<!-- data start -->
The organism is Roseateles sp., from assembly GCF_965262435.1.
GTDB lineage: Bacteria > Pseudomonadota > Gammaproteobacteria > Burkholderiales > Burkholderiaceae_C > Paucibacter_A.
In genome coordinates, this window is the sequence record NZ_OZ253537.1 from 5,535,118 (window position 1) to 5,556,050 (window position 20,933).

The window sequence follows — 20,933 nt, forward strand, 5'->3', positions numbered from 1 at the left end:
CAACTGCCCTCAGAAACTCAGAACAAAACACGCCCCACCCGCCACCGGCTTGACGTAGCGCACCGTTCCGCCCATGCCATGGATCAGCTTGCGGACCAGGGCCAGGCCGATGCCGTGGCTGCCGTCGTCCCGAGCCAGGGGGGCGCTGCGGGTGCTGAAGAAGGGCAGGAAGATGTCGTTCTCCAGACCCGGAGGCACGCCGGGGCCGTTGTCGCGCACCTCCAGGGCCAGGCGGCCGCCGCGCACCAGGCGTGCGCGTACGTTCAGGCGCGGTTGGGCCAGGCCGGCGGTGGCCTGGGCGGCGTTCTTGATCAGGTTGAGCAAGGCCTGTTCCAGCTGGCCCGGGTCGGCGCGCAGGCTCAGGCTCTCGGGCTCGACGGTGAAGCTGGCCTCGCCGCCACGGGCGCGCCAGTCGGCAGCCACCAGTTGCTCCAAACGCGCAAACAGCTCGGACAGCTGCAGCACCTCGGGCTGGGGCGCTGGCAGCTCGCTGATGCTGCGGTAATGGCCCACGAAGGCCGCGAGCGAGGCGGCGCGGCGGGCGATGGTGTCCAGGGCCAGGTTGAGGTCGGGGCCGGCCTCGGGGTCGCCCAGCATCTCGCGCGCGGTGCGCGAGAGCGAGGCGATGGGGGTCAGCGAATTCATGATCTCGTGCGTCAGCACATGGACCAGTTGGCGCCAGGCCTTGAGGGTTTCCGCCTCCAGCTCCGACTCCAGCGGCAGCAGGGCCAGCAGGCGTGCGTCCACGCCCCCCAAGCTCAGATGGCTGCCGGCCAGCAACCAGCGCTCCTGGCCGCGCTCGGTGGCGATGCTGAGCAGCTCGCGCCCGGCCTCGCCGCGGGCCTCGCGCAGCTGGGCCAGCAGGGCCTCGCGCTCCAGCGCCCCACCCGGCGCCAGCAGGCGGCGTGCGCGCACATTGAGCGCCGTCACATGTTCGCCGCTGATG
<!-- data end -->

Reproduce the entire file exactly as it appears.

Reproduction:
The organism is Roseateles sp., from assembly GCF_965262435.1.
GTDB lineage: Bacteria > Pseudomonadota > Gammaproteobacteria > Burkholderiales > Burkholderiaceae_C > Paucibacter_A.
In genome coordinates, this window is the sequence record NZ_OZ253537.1 from 5,535,118 (window position 1) to 5,556,050 (window position 20,933).

The window sequence follows — 20,933 nt, forward strand, 5'->3', positions numbered from 1 at the left end:
CAACTGCCCTCAGAAACTCAGAACAAAACACGCCCCACCCGCCACCGGCTTGACGTAGCGCACCGTTCCGCCCATGCCATGGATCAGCTTGCGGACCAGGGCCAGGCCGATGCCGTGGCTGCCGTCGTCCCGAGCCAGGGGGGCGCTGCGGGTGCTGAAGAAGGGCAGGAAGATGTCGTTCTCCAGACCCGGAGGCACGCCGGGGCCGTTGTCGCGCACCTCCAGGGCCAGGCGGCCGCCGCGCACCAGGCGTGCGCGTACGTTCAGGCGCGGTTGGGCCAGGCCGGCGGTGGCCTGGGCGGCGTTCTTGATCAGGTTGAGCAAGGCCTGTTCCAGCTGGCCCGGGTCGGCGCGCAGGCTCAGGCTCTCGGGCTCGACGGTGAAGCTGGCCTCGCCGCCACGGGCGCGCCAGTCGGCAGCCACCAGTTGCTCCAAACGCGCAAACAGCTCGGACAGCTGCAGCACCTCGGGCTGGGGCGCTGGCAGCTCGCTGATGCTGCGGTAATGGCCCACGAAGGCCGCGAGCGAGGCGGCGCGGCGGGCGATGGTGTCCAGGGCCAGGTTGAGGTCGGGGCCGGCCTCGGGGTCGCCCAGCATCTCGCGCGCGGTGCGCGAGAGCGAGGCGATGGGGGTCAGCGAATTCATGATCTCGTGCGTCAGCACATGGACCAGTTGGCGCCAGGCCTTGAGGGTTTCCGCCTCCAGCTCCGACTCCAGCGGCAGCAGGGCCAGCAGGCGTGCGTCCACGCCCCCCAAGCTCAGATGGCTGCCGGCCAGCAACCAGCGCTCCTGGCCGCGCTCGGTGGCGATGCTGAGCAGCTCGCGCCCGGCCTCGCCGCGGGCCTCGCGCAGCTGGGCCAGCAGGGCCTCGCGCTCCAGCGCCCCACCCGGCGCCAGCAGGCGGCGTGCGCGCACATTGAGCGCCGTCACATGTTCGCCGCTGATG